Facebook App ID is missing!

A Castle as a Playground

Tangled Up in Blue

And then one day I wake up and I’m homesick. Don’t worry, nothing serious. It’s just something hidden for a long time, buried by the enthusiasm of a new place, new life, opportunities and dreams. It’s that sometimes I really feel like I live in a different planet then where I grew up. In moments like this I try to hold on a positive memory, a safe corner of my mind. So be careful, this is going to be a bit of a sentimental post, but also a celebration of a place that is still there: a castle as a playground.

All Along the Watchtower

I challenge anybody to find a better playground than a castle. I’m not talking about a playground build in the shape of a castle, which we have here in Toronto and is wonderful and definitely safer and more child-proof than what I’m going to write about. I’m talking about a REAL castle, or at least what used to be a real castle in medieval times but still maintains the structure and the magic of it. It is the village where my father was born, hometown of my grandmother’s family. The place is called Croce di Caldarola, in Le Marche region. The first known information about the settlement goes back to the year 967 (yes, X century), but the fortress can be dated back to the XIV century. The composition of the village still unveils the shape of the castle, with a central polygonal tower built of huge rocks and the rest of the fortification hidden beneath a little hill, still called le mura, the walls. A solid arch and a steep hill divides the castle from the rest of the village, houses made of the same stone as the walls.

Tower Italian Village
Credits: Riccardo Feliziani

Photographs and Memories

When I was a kid, my grandparents used to live in the central part of the castle, their house cuddled by le mura, and a beautiful view of the mountain and the olive groves. That was the playground where me and my brother spent many days playing and inventing incredible adventures. We run the cobblestone lanes wielding our wood swords, killing dragons and enemies. We played with the miniature catapult our grandfather built for us. We threw stones in the well (yes, there was even a well) to see how deep it was. We embarked on archeological expeditions with shovels and picks, to reveal what lied beneath the hill. My grandmother used to have a little vegetable garden inside of a bath tub on the side of the hill. I’m not kidding: I never knew how that bath tub ended up there and I wish I had taken a picture of it, but it is probably still there. She grew the best lettuce and herbs in there and made the best salads ever. I remember her picking a small and thin carrot from the ground, shaking it from the dirt and giving it to me so that I can eat the sweetest carrot ever. I didn’t know what “organic” meant at the time. And then handmade pasta, a scented ragù sauce, a secret recipe peach juice so thick it was difficult to drink it out of the bottle. I’m pretty sure I will never eat anything that good. Or probably that is for me a sort of primordial taste I will always use as a benchmark with anything else I’ll eat. There was an attic full of treasures, where I once found an old book belonged to a WWI soldier, who used the blank pages to write a little diary of his life during the war. I still remember his fearful tale from the trenches and his signature: mi firmo per sempre Giuseppucci Nicola, forever Giuseppucci Nicola. I never knew who this soldier was, but that is probably when my passion for history started. We used to sit in the little alley behind the house, which my grandpa renamed Vicolo dei bambini, Children’s Lane, talking and playing and enjoying the breeze.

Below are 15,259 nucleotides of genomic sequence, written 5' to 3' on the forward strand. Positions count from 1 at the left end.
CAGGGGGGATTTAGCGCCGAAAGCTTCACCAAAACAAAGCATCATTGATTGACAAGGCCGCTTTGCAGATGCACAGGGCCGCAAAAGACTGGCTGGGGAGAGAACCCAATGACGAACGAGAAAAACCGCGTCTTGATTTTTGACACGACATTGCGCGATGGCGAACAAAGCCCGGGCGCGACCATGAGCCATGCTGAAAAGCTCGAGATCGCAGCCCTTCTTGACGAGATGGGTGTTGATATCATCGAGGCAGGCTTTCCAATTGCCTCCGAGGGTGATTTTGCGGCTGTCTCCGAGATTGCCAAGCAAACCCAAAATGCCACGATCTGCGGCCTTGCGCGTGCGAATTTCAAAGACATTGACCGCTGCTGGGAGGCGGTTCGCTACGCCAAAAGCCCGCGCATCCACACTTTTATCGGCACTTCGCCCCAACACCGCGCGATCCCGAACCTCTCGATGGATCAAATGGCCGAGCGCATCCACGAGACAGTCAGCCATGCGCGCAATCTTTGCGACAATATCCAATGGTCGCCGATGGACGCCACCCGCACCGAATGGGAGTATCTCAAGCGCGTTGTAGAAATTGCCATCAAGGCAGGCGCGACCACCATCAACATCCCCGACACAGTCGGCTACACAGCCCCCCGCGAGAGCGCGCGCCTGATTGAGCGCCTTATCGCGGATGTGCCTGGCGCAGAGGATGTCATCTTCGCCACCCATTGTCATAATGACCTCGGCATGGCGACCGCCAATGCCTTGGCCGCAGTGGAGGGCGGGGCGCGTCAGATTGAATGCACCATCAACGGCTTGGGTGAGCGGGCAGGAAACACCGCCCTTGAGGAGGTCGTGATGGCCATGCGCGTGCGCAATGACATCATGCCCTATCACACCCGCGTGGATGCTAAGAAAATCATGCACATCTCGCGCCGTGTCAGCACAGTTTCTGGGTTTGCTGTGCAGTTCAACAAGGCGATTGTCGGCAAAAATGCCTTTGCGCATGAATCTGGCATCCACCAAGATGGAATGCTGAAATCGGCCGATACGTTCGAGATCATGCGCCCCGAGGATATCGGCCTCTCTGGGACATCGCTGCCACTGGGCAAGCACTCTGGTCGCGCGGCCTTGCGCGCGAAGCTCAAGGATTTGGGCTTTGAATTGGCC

Italian Medieval Village
Credits: Riccardo Feliziani

Bryter Layter

Remembering it today, a few decades and several thousands kilometres from it all, I just feel incredibly lucky for having had a castle as a playground, and my grandparents building wooden toys, cooking the best meals and telling us the most incredible stories. Writing it down makes me realise how these experiences shaped my identity, and it feels good to lose myself in these memories every now and then. It helps me get up and makes me feel ready for new challenges and adventures.

Medieval Village in Italy
Credits: Riccardo Feliziani

2 comments On A Castle as a Playground

Say something about it

Site Footer